The majority of events are several rounds of competition themed around the locations they take place in, and with 14 events in each (28 for the Invitational), that’s 98 to to win to get to the Holy Grail of the World Series. Mostly it’s circuit based racing with the option of a hot lap qualifying if you want to improve the default starting position. It’s an unobtrusive prompt at the bottom of the screen as it’s doing the track flyby, and depending on skill level it might be one that never gets used, though it does help for winning the events if you start nearer the front. Because progression is split in two – one is the event unlocks, the other the player level – and both aren’t intrinsically linked, it’s a free choice on race approach. Starting further down the field means more XP earned for drafting, overtaking and close proximity battles, being upfront allows closer adherence to the racing line and faster lap times to gain experience; and both these build the player level which unlocks customisation options. The better the finishing position, the more cash is won to spend on cars, and the odds of completing the event criteria and opening the next one up increase.
You’re not alone in the fight either, there’s a teammate in tow across all the race types. They’re on hand to contribute to the overall cash haul and add points in a championship fight. With only one recruited at any given time, there’s a need to make sure they have the right skills for the race series otherwise they’ll languish at the back and contribute nothing. If you’re the type of player that likes to jump around between series (which I am), then it’s either keep swapping them out at a cost, or just live with the fact that in some races they’ll be as much use as a chocolate fireguard. They’ll still take a cut of the winnings, just hope that they’ve earned enough to cover that so you don’t feel too robbed. If their performance isn’t up to scratch during a race then you can request that they attack (or defend), though compliance will depend on their style preference, skill and loyalty to the team. Don’t be surprised if they refuse to make any efforts to get out of 16th place in a Stock car race when they’re a Tuner specialist and you’ve only just recruited them.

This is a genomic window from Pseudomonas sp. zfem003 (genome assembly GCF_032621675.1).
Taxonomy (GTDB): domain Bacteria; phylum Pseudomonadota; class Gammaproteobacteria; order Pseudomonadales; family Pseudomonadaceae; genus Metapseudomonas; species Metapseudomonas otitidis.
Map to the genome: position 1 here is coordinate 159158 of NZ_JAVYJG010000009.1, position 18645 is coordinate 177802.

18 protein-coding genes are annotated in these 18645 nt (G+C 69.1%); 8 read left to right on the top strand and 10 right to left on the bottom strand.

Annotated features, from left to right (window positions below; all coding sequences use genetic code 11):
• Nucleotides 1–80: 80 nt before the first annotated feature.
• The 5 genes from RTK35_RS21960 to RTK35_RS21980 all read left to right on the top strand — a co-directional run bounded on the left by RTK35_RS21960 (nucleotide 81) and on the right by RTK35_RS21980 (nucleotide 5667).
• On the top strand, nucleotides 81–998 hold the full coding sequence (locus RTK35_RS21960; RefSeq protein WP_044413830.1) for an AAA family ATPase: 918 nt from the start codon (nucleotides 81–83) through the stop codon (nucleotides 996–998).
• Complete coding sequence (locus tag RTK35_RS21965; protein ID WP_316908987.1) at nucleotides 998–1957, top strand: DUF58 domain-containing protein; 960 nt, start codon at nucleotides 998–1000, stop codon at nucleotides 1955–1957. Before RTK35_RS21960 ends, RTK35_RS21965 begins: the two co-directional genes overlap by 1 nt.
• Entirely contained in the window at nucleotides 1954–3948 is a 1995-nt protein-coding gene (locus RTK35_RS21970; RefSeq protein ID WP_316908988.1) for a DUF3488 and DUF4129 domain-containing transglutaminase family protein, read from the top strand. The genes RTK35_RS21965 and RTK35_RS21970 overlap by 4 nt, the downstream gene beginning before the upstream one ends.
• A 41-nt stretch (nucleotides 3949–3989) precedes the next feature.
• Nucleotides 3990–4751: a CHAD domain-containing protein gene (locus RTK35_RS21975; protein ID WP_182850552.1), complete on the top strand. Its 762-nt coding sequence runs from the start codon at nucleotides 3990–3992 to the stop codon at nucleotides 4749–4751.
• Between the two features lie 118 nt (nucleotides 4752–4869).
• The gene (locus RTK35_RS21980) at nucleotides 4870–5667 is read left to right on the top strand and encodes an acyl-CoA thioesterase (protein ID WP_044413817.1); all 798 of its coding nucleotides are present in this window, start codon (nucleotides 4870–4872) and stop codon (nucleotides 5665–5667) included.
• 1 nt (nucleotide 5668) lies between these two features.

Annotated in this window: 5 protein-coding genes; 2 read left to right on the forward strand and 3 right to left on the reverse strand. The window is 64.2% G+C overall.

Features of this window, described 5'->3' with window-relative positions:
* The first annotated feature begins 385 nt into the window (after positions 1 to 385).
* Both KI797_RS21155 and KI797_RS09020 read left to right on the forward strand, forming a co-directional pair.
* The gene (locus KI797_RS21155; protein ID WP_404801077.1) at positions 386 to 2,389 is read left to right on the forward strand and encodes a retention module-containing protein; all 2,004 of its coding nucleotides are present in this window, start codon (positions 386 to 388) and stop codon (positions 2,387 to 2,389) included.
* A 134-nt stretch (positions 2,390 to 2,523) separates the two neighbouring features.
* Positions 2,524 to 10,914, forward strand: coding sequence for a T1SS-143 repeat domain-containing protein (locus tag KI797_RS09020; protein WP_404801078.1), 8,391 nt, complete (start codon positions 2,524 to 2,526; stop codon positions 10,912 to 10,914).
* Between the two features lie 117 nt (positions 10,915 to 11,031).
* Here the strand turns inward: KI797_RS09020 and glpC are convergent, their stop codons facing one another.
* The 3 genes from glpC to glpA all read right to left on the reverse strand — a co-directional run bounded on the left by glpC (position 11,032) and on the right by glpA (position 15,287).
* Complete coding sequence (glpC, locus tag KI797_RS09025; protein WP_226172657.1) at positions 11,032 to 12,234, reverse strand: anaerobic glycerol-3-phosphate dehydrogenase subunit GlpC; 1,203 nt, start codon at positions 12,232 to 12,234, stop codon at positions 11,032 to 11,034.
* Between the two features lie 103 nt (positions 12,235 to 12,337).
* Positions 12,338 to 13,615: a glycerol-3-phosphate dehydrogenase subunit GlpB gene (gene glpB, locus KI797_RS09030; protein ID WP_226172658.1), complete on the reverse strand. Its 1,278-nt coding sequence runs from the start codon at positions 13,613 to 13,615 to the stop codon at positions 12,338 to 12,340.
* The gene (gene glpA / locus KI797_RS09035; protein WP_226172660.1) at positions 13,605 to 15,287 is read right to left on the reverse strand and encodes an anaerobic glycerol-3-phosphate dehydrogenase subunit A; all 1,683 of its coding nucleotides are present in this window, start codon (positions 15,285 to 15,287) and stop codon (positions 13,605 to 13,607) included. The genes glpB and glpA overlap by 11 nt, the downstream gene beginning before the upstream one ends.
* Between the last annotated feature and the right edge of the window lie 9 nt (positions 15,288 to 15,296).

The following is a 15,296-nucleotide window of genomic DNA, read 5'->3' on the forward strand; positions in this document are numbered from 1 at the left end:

The AI works in a similar way to the teammate, though there’s no control over them. There’s a whole host of racing profiles underpinning their logic, and how they react and respond to your driving will shape the way a race unfolds. Aggression and caution are varied and unpredictable and make for some interesting battles. Lining up for an overtake on a straight might have some stick to the racing line and give you space for the move, others will weave to block and force you to give it up. They’re not afraid to take some damage either, so expect some hard fights as the career progresses. The axiom “Rubbing is Racing” is very much in effect in GRID. There’s no denying that it makes for an exciting time when you’re in the middle of the pack desperately clawing positions back after losing out to a rival. Some of these become a nemesis too if you’ve been a little too hard with the contact, or repeatedly block their advances. Caution disappears out of the window for them and they’ll deliberately attack on sight from then on. Fortunately when things get too hairy there’s the returning flashback option so you can rectify mistakes without having to restart the race.